Science - orthodontics - child teeth - Gillespie Approach–Craniosacral Fascial Therapy

Science, Orthodontics, and the Gillespie Approach

This essay continues my hypothesis connecting science, orthodontic care, and the Gillespie Approach.

All 52 tooth bud cells are present during the embryonic stage of development. The baby teeth start forming at six weeks and the adult teeth at four months. As fascial strain patterns develop in the growing fetus, all of the teeth can be in play, possibly creating a future malocclusion.

The bones of the head and face are formed from softer intramembraneous tissue, which allows for malleability as the head passes through the birth canal. Since a newborn’s skull has the consistency of a milk carton, the Gillespie Approach can restore normal cranial symmetry and function more easily when the full body fascial strains are worked out at birth.

As the skull ossifies during the first year, therapy can still be very helpful, but the golden window of opportunity of time is closing. At five or six years of age, the sutures lose their smooth rounded edges and develop a sawtooth interdigitation with connective tissue in between the bones. Trying to create a symmetrical head and face now becomes more challenging.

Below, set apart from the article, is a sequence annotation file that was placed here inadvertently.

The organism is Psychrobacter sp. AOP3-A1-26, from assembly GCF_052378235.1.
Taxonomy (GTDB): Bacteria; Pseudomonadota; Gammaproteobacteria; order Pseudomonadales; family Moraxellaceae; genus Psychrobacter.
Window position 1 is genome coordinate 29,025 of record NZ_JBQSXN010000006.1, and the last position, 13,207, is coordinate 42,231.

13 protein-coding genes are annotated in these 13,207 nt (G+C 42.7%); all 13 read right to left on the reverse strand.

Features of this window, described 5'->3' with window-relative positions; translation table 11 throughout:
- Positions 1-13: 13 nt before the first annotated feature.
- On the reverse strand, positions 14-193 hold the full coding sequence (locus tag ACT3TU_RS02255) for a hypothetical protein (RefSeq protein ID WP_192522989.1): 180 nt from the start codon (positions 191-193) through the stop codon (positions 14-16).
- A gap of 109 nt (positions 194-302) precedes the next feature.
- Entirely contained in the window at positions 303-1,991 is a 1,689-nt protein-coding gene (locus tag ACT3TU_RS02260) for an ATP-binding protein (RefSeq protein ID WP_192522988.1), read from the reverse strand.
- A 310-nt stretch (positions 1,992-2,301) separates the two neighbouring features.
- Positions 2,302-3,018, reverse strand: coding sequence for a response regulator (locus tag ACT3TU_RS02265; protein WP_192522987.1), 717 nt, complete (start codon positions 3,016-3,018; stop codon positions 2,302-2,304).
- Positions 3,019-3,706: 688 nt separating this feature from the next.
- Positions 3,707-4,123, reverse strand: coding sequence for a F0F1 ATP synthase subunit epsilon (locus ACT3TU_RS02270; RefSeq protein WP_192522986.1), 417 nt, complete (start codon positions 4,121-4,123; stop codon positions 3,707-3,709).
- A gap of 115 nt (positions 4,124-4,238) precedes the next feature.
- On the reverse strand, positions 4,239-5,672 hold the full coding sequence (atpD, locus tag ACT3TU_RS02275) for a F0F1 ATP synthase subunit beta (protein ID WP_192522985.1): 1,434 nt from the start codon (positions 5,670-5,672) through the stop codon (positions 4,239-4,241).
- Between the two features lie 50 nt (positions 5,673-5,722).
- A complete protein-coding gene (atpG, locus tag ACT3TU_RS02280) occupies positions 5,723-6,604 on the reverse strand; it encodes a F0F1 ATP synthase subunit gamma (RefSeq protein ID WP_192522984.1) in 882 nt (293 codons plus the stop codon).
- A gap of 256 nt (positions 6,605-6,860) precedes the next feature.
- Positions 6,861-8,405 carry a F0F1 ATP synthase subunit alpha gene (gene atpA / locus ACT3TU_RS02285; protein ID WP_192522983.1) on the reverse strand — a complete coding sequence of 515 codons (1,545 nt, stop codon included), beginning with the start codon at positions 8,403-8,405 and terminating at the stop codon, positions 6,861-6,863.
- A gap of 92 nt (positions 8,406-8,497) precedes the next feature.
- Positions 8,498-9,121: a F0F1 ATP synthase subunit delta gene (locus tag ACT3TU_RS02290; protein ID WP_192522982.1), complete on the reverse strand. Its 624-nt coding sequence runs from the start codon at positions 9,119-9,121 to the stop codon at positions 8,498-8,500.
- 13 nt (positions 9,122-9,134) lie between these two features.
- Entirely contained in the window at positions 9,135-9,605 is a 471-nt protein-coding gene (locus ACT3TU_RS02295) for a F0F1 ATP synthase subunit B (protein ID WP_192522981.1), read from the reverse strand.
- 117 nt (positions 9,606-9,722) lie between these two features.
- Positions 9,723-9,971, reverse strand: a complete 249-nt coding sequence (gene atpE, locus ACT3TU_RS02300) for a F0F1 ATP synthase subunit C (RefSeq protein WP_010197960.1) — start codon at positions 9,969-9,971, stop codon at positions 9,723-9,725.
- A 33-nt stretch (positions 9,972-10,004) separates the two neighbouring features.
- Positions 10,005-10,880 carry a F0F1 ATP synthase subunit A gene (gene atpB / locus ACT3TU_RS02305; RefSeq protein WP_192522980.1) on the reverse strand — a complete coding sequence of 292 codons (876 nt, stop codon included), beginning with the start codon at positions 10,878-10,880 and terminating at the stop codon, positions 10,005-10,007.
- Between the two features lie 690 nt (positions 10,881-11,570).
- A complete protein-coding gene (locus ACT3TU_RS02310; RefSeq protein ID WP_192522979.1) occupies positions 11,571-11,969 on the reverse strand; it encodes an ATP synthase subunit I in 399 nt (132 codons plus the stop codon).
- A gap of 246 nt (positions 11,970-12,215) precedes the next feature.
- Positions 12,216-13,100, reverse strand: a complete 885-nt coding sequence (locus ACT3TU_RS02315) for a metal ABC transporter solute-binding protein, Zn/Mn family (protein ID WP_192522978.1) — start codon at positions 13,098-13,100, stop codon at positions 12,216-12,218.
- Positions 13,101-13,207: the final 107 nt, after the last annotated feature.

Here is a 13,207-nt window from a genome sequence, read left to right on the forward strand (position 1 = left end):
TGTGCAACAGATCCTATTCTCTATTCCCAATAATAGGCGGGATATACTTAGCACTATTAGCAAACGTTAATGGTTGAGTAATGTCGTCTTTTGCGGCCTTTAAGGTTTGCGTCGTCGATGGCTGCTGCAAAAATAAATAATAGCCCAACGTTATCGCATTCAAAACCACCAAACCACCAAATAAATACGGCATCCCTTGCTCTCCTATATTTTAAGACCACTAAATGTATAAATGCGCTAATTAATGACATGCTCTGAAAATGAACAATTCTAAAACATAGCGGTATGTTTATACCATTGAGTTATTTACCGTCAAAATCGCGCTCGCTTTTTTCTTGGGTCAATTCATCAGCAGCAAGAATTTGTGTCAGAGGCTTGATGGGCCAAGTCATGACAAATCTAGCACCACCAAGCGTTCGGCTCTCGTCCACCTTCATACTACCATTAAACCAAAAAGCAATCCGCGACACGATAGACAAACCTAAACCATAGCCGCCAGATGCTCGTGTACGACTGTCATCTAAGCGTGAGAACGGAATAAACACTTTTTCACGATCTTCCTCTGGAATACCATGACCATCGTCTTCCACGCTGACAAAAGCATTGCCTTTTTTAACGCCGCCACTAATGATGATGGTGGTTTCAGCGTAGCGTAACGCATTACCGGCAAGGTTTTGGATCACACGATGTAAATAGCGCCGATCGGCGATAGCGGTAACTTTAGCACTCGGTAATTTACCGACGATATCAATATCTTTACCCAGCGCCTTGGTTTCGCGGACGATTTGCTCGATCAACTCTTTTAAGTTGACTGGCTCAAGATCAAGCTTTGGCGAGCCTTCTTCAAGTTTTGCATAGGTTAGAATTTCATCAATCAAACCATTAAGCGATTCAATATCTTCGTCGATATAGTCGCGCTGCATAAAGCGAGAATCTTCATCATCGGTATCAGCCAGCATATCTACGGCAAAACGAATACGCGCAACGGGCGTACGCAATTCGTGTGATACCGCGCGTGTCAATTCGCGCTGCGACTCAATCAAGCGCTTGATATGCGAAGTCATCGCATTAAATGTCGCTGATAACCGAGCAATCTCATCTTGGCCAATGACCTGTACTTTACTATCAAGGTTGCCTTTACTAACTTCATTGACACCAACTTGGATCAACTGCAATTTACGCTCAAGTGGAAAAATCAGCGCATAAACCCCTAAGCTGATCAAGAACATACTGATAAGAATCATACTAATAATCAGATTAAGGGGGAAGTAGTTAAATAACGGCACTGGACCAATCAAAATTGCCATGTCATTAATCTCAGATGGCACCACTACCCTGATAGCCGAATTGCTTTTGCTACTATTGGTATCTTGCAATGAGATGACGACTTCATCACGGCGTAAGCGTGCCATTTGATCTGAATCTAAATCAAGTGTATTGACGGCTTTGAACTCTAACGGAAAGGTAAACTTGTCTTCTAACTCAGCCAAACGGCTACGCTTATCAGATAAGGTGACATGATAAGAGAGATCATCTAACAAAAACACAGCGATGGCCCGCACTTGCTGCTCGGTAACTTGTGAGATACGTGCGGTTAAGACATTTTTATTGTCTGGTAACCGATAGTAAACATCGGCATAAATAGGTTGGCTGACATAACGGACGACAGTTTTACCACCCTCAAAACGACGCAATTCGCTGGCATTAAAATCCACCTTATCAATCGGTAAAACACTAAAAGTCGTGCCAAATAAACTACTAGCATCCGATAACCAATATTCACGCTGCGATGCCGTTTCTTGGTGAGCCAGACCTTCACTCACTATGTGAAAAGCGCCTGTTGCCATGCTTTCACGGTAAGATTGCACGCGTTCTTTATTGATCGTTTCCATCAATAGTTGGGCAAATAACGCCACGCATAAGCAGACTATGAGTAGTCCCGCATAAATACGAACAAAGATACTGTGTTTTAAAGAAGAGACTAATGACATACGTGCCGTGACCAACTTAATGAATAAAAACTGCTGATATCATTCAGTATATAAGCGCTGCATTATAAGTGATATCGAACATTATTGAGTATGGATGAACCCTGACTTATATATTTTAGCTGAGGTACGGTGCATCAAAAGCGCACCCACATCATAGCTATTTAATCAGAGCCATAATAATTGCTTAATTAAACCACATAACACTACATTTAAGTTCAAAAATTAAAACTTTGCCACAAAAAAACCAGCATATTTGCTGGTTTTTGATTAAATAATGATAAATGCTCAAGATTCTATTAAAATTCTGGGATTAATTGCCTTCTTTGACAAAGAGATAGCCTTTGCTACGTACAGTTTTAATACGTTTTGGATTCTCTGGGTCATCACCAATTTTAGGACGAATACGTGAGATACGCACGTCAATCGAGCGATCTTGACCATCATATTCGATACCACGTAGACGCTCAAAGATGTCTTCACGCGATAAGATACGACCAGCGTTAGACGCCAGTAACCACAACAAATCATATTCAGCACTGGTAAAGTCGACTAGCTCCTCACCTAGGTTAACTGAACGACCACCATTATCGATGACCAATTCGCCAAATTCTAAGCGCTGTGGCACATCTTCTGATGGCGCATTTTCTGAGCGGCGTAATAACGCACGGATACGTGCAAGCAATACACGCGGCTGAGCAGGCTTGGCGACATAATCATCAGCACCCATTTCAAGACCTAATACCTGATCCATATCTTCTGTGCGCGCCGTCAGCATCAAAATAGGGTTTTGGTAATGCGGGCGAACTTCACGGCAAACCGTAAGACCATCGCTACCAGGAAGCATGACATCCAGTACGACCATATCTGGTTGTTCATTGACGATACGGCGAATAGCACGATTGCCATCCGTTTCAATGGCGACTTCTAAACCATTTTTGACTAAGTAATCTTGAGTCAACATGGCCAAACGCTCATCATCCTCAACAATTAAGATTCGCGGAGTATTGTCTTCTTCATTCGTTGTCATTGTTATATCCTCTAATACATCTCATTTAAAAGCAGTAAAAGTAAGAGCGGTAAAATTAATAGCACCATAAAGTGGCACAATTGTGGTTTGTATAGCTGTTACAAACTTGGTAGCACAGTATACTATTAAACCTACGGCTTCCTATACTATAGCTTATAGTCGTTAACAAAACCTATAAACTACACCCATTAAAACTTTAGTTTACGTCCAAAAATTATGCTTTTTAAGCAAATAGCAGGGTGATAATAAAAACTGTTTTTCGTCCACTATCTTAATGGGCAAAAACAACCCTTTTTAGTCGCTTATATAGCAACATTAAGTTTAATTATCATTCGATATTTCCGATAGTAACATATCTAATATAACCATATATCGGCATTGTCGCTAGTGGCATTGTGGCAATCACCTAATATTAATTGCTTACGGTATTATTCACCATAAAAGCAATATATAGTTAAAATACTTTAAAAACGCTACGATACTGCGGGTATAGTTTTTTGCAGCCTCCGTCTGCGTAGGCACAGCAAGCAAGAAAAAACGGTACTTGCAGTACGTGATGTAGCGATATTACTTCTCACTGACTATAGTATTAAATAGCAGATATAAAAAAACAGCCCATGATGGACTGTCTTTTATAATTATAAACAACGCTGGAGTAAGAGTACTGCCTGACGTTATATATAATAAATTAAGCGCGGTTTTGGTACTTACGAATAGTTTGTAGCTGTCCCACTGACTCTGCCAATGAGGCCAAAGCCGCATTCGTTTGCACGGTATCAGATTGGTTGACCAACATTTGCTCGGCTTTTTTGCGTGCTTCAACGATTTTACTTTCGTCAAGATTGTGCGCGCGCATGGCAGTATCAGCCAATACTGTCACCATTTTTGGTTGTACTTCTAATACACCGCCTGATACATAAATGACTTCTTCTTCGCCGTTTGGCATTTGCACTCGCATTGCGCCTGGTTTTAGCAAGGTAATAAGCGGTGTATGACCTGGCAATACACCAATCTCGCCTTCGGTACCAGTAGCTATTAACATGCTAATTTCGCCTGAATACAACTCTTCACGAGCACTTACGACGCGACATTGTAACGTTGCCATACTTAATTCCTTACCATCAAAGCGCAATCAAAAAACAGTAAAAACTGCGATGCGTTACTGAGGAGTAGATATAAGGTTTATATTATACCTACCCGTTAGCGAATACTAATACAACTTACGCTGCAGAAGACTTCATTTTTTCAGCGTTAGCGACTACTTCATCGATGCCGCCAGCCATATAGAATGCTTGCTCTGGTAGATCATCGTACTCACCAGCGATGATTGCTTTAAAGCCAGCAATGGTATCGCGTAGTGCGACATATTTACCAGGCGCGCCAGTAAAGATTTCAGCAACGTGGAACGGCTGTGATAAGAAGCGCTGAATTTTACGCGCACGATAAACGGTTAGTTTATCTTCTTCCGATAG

Considering that all of the soft tissue structures like the tongue, floor of the mouth, nasal and throat linings, oral ties, and muscles of mastication are also connected in the fascial web, one can appreciate the magnitude of the soft tissue injuries occurring during those 40 weeks.

The distinct aspect of the web is that a distorted pelvis can create a fascial twist running through the trunk, shoulders, neck, head, and into the jaws and teeth. So the orthodontic problem may not be an isolated tooth or bite issue that can just be “fixed” orally, but may be a part of a systemic physiologic condition affecting the entire body. Dentistry needs to embrace this concept.

I believe the Gillespie Approach needs to compliment orthodontic care for authentic healing. Better yet, prevention at birth makes more sense.

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